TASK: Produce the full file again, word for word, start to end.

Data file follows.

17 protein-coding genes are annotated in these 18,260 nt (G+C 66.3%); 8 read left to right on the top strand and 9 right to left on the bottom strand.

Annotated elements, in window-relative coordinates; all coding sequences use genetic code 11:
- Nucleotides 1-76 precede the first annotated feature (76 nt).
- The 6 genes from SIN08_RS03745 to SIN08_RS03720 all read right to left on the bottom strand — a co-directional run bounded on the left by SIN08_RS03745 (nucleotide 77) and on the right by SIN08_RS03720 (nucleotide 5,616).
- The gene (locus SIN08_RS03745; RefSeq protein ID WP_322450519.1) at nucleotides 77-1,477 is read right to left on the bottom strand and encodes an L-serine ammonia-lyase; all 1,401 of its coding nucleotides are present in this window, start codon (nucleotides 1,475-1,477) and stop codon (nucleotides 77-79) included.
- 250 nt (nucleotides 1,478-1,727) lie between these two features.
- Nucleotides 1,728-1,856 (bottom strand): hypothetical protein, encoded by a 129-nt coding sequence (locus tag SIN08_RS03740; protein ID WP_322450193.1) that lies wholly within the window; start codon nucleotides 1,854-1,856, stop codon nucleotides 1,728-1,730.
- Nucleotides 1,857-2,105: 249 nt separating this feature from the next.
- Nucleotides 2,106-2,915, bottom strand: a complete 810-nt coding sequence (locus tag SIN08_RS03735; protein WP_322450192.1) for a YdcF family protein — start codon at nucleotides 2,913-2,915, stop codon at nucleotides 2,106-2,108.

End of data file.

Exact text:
17 protein-coding genes are annotated in these 18,260 nt (G+C 66.3%); 8 read left to right on the top strand and 9 right to left on the bottom strand.

Annotated elements, in window-relative coordinates; all coding sequences use genetic code 11:
- Nucleotides 1-76 precede the first annotated feature (76 nt).
- The 6 genes from SIN08_RS03745 to SIN08_RS03720 all read right to left on the bottom strand — a co-directional run bounded on the left by SIN08_RS03745 (nucleotide 77) and on the right by SIN08_RS03720 (nucleotide 5,616).
- The gene (locus SIN08_RS03745; RefSeq protein ID WP_322450519.1) at nucleotides 77-1,477 is read right to left on the bottom strand and encodes an L-serine ammonia-lyase; all 1,401 of its coding nucleotides are present in this window, start codon (nucleotides 1,475-1,477) and stop codon (nucleotides 77-79) included.
- 250 nt (nucleotides 1,478-1,727) lie between these two features.
- Nucleotides 1,728-1,856 (bottom strand): hypothetical protein, encoded by a 129-nt coding sequence (locus tag SIN08_RS03740; protein ID WP_322450193.1) that lies wholly within the window; start codon nucleotides 1,854-1,856, stop codon nucleotides 1,728-1,730.
- Nucleotides 1,857-2,105: 249 nt separating this feature from the next.
- Nucleotides 2,106-2,915, bottom strand: a complete 810-nt coding sequence (locus tag SIN08_RS03735; protein WP_322450192.1) for a YdcF family protein — start codon at nucleotides 2,913-2,915, stop codon at nucleotides 2,106-2,108.